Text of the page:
Philadelphia’s foodie culture is elitist and Spasso is a hidden gem in its wide range of offerings. Although the city is home to a variety of dining options, it can be difficult to find the time to venture off Penn’s campus and explore. More than that, as college students, it’s hard to find a restaurant that’s both high quality and won’t break the bank. Paying for transportation, meals and tips can quickly add up. At Spasso, that’s not a problem. You get the best restaurant quality without the anxiety or guilt of checking your bank account after you finish enjoying the meal.
Located at 34 South Front Street in the Old Town, Spasso is easily accessible by public transportation. Almost immediately after entering, a chalk board above the kitchen reads “Andiamo a Spasso!” Translating to “Let’s go to Spasso!”, it sets a cheerful tone for the dining experience to come. The main room has a distinct warm feel, with lightly worn wooden floors and weathered brick walls with red accents throughout. There’s a mix of tables and booths, plus shelves with small decorations like potted plants in unique containers, an elephant sculpture, and glassblowing projects.
Spasso started us off with the standard portion of pre-meal bread, but with a bit more oomph. Their bread is topped with a mixture of roasted vegetables drizzled with oil that made me recoil for a few seconds, even after promising that the next piece was really the last. I was almost afraid that I had spoiled my appetite, but after taking the first bite of the main course, that fear immediately dissipated.
Spasso serves home-style Italian cuisine with a unique twist — while there are classics on the menu, like Chicken Parmesan or a NY Strip Steak (which was only $34, compared to the average $50), they also have a variety of special and homemade dishes. Their menu features seafood risotto and scallop positano, as well as veal saltimbocca and pappardelle porcini. These plates are not offered as frequently in other restaurants.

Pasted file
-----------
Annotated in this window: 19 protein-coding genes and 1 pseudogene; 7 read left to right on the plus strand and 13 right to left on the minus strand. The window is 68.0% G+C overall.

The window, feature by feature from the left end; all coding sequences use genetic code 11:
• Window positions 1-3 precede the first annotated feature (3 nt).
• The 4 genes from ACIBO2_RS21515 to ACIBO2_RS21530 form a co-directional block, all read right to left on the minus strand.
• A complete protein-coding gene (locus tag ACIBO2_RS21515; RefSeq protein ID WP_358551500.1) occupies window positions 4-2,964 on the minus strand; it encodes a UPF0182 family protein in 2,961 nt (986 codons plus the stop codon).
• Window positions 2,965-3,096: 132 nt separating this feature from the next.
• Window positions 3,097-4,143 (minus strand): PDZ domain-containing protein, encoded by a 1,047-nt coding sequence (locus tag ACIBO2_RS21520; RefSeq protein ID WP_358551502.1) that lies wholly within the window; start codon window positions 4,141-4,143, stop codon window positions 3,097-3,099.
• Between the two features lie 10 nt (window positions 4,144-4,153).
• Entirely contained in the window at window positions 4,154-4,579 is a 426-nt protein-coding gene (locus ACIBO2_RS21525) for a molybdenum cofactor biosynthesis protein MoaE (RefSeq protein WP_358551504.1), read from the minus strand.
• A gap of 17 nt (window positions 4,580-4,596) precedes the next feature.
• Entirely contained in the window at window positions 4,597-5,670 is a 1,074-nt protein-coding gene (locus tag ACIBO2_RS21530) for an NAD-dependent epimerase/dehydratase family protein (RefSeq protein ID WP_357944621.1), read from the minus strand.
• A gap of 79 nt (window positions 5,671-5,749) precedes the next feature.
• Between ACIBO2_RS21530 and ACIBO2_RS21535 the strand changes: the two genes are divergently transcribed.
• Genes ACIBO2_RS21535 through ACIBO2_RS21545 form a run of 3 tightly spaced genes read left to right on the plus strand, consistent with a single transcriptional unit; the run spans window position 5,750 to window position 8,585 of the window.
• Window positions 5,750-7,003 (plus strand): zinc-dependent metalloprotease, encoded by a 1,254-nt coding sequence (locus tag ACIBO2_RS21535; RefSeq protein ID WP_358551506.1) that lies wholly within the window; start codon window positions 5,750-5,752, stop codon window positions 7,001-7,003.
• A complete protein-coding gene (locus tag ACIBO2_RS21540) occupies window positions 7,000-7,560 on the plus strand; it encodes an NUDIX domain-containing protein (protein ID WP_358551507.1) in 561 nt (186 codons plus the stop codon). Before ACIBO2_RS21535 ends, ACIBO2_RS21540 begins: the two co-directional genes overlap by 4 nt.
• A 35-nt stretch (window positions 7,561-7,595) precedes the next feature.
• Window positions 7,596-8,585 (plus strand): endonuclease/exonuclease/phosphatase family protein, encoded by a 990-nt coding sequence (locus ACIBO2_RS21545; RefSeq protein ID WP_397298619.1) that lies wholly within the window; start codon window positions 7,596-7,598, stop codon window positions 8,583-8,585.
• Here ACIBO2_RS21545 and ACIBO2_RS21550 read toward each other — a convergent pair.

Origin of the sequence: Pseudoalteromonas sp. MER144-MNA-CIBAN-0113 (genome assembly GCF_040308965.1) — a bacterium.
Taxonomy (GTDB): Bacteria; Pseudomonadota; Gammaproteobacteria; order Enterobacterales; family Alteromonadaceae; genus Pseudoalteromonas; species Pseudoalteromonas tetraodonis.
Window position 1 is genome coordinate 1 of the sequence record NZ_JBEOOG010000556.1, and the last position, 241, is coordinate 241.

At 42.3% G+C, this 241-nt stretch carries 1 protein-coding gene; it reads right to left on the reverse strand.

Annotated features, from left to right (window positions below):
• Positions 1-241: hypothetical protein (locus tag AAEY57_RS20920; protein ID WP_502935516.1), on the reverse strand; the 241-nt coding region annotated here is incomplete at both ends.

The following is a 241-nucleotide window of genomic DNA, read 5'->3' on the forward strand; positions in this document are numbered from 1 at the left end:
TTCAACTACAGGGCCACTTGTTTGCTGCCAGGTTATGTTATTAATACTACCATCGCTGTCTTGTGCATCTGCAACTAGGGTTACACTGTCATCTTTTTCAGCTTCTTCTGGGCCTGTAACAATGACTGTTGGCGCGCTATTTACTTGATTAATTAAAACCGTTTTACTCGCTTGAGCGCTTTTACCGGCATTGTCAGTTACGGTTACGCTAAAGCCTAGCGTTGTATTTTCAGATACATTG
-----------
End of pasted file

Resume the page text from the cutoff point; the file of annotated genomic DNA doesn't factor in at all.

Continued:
I ordered the asparagus gnocchi, topped with asiago cheese and dressed in truffle oil. The gnocchi are tricky to cook, but they were cooked to perfection that night. It wasn’t too al dente and chewy, but it wasn’t mushy either. The flavors of this meal were exquisite; each bite provided a different mix of seasonings. It only cost $18, very rare for a truffle dish.
Also, Spasso’s portions are huge; many of my friends and I took the leftovers home and enjoyed this meal for the next few days. Food is well reheated, not getting soggy or losing flavor, as leftovers are infamous. Many sophisticated restaurants also charge exorbitant prices for portions barely larger than an apple. Fortunately, Spasso deviates from this trend. Spasso’s prices become even more reasonable when you consider that these meals will last for several days.
The dessert menu includes chocolate mousse cake, cheesecake, and then more traditional Italian dishes, such as profiterole (cream-filled pastry covered in chocolate), tartufo (ice cream covered in chocolate) and spumoni ( layered ice cream with fruit and nuts) – all for $10 or less. The mix of contemporary and traditional ensures that all guests will have something to enjoy.
The atmosphere inside Spasso is also warm and welcoming. While my friends and I were having dinner there was a birthday party for one of the families next to us. The entire restaurant joined in a thunderous rendition of “Happy Birthday,” followed by a round of applause. The guest of honour, who appeared to be the age of a young teenager, looked thrilled that her entourage would join in the celebration. Servers were kind and attentive with fast speed of service and friendly demeanor. They can also accommodate larger parties, making them the perfect place to catch up with a group of friends after a busy week.
If you’re looking for a budget night out downtown at a family-run Italian restaurant (and hoping for leftovers), consider Spasso as your next destination.